One of the things I’ve been trying to do more of since starting spring break (which is almost over 😦 ) is exercise. During the last semester I’ve been falling sadly short in this area. I did get out running a handful of times, did a room workout once or twice and did some yoga, but I really struggled to find time and balance it in with the rest of my life.
Since coming home I have definitely been exercising more, but unfortunately not as much as I would have liked to. Being busy, travelling, extreme cold and feeling under the weather means I’ve only been doing a real “workout” about 3 times a week. I know that this is enough to be healthy, but it has highlighted another struggle that I’m facing, that I’m sure some of you are familiar with.
Eating on rest days. Some days it comes easy (particularly if you’re so busy you hardly have time to eat), but there are days when you are simply ravenous and can’t/shouldn’t work out for some reason or another. This is where ED thought generally come in particularly strongly, telling you to restrict, monitor your calorie intake because you don’t “need the food”.
What I’ve come to realize though, is that this is total bogus. It’s not like building muscles is the only thing your body needs fuel for. Every single moment of every single day your body is burning energy just to keep itself running. It’s repairing tissue, keeping you awake and warm, strengthening your immune system. If you deprive your body of the right amount of fuel it needs to keep running, it suffers, and you suffer as a result. So if you’re on a rest day and you’re extra hungry, it’s not a sign you’re being greedy or gluttenous – it’s a sign that your body is doing something to repair/strengthen itself and listening to your hunger cues is probably the wisest thing you can do.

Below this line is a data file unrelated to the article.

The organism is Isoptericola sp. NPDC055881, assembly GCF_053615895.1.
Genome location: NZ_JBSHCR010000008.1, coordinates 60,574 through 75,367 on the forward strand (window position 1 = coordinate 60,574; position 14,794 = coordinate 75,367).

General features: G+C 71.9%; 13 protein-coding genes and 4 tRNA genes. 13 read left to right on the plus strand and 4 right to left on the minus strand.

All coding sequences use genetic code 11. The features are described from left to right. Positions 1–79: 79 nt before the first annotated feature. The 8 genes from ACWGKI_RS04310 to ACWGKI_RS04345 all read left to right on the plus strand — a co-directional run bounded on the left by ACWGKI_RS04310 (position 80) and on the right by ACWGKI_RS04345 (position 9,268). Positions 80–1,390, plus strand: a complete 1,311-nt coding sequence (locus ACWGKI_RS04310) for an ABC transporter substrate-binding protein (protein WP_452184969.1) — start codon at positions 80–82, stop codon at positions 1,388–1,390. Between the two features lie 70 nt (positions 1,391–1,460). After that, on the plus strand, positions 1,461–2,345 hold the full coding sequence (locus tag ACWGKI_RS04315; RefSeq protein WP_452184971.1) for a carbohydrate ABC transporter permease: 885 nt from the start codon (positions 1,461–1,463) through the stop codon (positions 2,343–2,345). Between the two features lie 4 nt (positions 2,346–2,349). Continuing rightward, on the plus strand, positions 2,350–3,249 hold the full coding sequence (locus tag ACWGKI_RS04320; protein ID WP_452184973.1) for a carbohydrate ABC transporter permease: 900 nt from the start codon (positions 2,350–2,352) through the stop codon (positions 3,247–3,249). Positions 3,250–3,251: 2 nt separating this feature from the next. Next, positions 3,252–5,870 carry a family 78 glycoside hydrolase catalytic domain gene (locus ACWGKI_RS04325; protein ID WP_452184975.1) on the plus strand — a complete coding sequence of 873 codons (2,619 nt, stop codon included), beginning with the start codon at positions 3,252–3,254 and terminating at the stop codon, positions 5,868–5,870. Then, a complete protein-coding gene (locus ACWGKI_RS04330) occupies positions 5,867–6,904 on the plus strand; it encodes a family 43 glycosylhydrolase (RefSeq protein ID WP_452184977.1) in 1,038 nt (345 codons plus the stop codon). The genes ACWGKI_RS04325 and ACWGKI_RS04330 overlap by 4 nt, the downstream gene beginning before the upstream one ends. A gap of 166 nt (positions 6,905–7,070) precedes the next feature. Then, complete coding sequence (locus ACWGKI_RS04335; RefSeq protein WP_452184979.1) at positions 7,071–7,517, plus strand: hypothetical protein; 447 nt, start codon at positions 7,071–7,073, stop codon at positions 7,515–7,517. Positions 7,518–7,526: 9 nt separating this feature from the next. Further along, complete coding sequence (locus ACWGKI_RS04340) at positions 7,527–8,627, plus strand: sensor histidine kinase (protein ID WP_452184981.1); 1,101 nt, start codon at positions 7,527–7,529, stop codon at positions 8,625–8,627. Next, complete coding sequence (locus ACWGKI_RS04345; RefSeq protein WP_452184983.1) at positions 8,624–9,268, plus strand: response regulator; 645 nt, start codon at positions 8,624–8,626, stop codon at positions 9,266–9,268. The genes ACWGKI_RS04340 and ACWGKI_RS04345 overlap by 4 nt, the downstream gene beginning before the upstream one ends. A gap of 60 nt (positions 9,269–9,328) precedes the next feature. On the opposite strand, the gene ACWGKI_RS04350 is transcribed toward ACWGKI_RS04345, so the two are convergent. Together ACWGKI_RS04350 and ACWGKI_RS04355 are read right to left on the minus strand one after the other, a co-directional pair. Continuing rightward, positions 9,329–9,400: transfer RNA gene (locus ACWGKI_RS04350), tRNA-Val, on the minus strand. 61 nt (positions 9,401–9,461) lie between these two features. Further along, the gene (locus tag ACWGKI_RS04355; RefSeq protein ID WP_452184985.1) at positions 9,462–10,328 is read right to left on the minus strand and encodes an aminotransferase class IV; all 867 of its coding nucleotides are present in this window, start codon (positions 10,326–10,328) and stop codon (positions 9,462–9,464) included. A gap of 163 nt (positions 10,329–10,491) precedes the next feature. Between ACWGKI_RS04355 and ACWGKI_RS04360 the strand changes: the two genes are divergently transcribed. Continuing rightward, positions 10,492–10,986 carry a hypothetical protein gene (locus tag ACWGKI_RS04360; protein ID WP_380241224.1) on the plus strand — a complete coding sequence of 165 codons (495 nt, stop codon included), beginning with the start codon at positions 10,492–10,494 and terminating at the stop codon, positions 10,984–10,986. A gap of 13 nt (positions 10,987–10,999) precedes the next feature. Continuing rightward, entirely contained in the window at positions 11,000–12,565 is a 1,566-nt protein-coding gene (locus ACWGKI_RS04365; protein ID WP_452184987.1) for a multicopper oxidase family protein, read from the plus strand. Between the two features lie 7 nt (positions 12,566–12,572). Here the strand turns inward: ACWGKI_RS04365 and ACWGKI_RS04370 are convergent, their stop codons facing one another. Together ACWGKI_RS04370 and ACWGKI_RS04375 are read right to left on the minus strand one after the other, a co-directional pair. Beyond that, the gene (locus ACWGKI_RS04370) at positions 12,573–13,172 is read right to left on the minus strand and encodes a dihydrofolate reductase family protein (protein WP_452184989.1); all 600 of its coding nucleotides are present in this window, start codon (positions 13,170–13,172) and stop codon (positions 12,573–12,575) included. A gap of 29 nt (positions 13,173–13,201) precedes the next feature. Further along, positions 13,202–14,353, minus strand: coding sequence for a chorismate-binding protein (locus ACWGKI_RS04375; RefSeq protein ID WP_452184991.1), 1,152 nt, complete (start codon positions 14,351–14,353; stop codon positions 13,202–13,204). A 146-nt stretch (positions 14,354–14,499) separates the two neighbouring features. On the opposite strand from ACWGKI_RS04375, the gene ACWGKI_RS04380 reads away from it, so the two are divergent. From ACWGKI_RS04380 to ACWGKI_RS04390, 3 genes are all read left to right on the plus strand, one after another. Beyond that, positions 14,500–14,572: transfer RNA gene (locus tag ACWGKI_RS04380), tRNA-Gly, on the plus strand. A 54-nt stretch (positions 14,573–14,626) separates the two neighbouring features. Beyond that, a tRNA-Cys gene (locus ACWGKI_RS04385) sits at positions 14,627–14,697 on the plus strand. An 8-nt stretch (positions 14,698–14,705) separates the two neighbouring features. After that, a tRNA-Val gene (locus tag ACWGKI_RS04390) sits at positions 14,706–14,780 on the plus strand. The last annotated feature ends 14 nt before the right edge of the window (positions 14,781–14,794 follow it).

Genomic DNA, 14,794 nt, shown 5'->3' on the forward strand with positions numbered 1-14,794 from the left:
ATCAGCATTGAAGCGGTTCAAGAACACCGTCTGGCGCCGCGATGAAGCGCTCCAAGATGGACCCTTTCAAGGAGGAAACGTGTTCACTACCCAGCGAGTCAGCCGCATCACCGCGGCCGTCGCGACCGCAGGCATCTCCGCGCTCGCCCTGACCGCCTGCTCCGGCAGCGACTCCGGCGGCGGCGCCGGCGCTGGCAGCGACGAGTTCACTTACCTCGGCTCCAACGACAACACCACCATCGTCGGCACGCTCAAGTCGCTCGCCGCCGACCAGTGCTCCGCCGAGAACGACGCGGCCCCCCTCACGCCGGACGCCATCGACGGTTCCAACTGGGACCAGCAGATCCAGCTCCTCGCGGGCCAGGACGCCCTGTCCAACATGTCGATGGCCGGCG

I know this is probably obvious for many of you, but it’s taking me a while to get this to hit home. I tend to simple ignore my bodies signals on rest days, because I feel that whatever “extra” I’m eating will be stored away into fat (yes, I know, definite ED mentality there), but there are so many other things your body needs the fuel for, and here’s a quick reminder of some of them:
Protein helps to maintain and replace the tissues in your body, and it’s found in almost every living cell and fluid. Your muscles, organs and many of your hormones are made up of protein, and it is also used in the manufacture of hemoglobin, the red blood cells that carry oxygen to your body. Protein is also used to manufacture antibodies that fight infection and disease and is integral to your body’s blood clotting ability. Both children and adults need plenty of protein to grow and develop. Protein is a part of every cell in your body, and no other nutrient plays as many different roles in keeping you alive and healthy. The importance of protein for the growth and repair of your muscles, bones, skin, tendons, ligaments, hair, eyes and other tissues is proven since a very long time. Without it, you would lack the enzymes and hormones you need for metabolism, digestion and other important processes.